To top things off, many of Canada’s law-profs-in-training have considerable practice experience.  In fact, some of them are practicing law while they train to be law professors.  Well-versed in practicing law, they also get to learn deeper ways to think about what happens in practice (at many levels of law) as part of the research they do for their graduate law degrees.  Someone working on environmental law, for example, might be able to explore interdisciplinary avenues for redefining the way we conceptualize natural resources like water.  Or attorneys contemplating how new codes for civil procedure might actually work in the real world can take a look at what affects citizens’ willingness to adapt to these changes.  (Sociolegal researchers in the U.S. examining legal consciousness would have something to contribute here, as would those who’ve studied how people’s conceptualizations of law affect their actual behavior.  We could also ask what happens in private as compared with state-provided mediation or in mediation as compared with litigation, across a variety of kinds of cases/litigants/courts.)  All of a sudden, whole worlds of social science and social science theory become relevant to legal scholarship and practice  — and under this system, people actually seem to believe that training in both law and other disciplines might be useful.

The Canadian graduate law students I heard at the conference were fluent in legal doctrine and procedure, in theory ranging from Dworkin to Derrida, in quantitative and qualitative empirical approaches, in the nitty-gritty of law practice (and were also thoughtful about teaching practice skills).  Many of these attorney-researcher-teachers will have the analytical and methodological ability to question and study deep assumptions that underlie law, so that efforts to re-think and reform law can become more than skin-deep.   And when they train their own students to practice law, those future lawyers will have a much broader world of expertise upon which to build.

Imagine, for example, a conference where a quantitative study of civil needs among middle-income citizens could speak comfortably to the same audience as did a qualitative study of how legal educators might approach teaching issues of access to justice.  Or where someone studying IP law and fashion design drew on the latest thinking about how to define “design” from disciplines outside of law, to inform the very outdated concepts still enshrined in law.  Or where a study of law teachers dug deeply into how casebooks and syllabi and teaching methods did or did not intersect with law teachers’ aspirations for their teaching and their students.  Interview studies, behavioral law and economics, interpretive research on differences between indigenous oral traditions and writing-based Anglo-American conceptions of evidence, statistical studies, jurisprudence, international relations regime theory – and all mingling in the fresh discussions of a new generation that seemed less concerned with verbal contests for superior position in an argument than they did with “getting it right,” “understanding it better,” finding fresh solutions for entrenched legal problems.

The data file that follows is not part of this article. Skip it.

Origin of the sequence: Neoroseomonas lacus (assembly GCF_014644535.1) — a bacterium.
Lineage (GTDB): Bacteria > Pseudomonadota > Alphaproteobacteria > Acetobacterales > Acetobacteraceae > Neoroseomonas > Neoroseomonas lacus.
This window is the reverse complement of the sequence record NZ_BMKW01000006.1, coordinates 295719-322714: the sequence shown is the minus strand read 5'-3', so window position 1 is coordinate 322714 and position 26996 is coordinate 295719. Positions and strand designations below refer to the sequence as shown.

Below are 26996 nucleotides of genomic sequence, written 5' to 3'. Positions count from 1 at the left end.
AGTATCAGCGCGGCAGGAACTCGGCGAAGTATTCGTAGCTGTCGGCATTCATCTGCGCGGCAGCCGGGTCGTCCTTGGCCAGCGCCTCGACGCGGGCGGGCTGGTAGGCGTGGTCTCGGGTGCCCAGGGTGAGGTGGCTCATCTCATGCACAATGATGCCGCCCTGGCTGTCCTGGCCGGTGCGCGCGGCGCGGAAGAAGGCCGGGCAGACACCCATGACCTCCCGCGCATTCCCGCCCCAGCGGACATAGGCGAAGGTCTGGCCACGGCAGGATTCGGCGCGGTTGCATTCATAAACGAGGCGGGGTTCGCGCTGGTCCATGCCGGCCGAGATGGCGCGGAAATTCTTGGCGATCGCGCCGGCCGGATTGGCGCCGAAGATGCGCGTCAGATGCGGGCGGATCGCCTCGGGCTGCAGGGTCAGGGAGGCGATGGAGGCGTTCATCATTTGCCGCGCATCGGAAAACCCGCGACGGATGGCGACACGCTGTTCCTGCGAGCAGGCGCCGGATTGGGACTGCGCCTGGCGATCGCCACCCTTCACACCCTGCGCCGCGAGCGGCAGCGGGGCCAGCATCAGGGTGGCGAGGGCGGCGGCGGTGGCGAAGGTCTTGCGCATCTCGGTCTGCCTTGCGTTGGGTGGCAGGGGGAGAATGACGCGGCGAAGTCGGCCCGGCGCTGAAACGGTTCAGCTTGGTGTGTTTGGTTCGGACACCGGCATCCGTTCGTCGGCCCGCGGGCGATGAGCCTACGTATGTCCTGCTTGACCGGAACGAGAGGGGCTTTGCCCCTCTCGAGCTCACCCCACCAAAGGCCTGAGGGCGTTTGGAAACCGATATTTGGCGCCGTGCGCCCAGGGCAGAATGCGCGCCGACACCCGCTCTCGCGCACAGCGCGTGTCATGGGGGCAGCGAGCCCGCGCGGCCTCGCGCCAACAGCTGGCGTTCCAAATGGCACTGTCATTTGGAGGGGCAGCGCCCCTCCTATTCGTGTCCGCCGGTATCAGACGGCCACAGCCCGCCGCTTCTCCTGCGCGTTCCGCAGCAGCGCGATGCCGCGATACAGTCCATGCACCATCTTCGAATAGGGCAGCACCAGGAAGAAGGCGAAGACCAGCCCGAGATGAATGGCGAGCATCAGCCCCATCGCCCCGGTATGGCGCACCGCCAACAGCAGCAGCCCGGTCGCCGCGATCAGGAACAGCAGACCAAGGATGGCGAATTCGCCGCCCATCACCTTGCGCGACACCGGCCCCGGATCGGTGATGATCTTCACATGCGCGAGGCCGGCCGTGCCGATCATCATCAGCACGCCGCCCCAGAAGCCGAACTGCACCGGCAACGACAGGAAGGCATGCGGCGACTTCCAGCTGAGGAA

The conference also drew young scholars from other countries, and reported on research from a broad variety of locales.  For example, one researcher’s fieldwork in Australia uncovered the limitations of statutory law in protecting indigenous land rights, despite much triumphal rhetoric to the contrary.  The sense of a broader vision – of legal understandings that seek to rise above parochialism – was aided by listening to presentations in a language other than English (French).  It was also aided by the way the conference began with a reminder of indigenous peoples’ relationship with the site on which the gathering was being held:

“We recognize that many Indigenous nations have longstanding relationships with the territories upon which our campuses are located. We acknowledge our presence on the traditional territories of the Mississsaugas of New Credit, the Huron-Wendat, the Haudenosaunee Confederacy, and the Métis Nation of Ontario.”  See http://www.osgoode.yorku.ca/about/

These sorts of challenges to parochial understandings – including those of law — fit well with the conference’s wider themes and purposes.  Perhaps certain legal systems’ frameworks – their legal ways of posing questions and seeking answers – are not the only ways to envision law (or of posing legal questions or seeking answers to those questions).  In her opening address, Professor Dayna Scott of Osgoode Hall urged her audience to dare taking a wider lens – to embrace an exploding set of methods that might take them beyond the comforts of doctrine.  (Although, as she clearly would acknowledge, these students take account of doctrine as well – putting them squarely within New Legal Realism’s call to study both law-in-books and law-in-action.)   Like many in the NLR movement, she urged that students take not only methods but also theories from other fields as they enlarged their vision of law.  An openness to multiple empiricisms, she pointed out, would permit them a deeper understanding of law’s relation to the “real world.”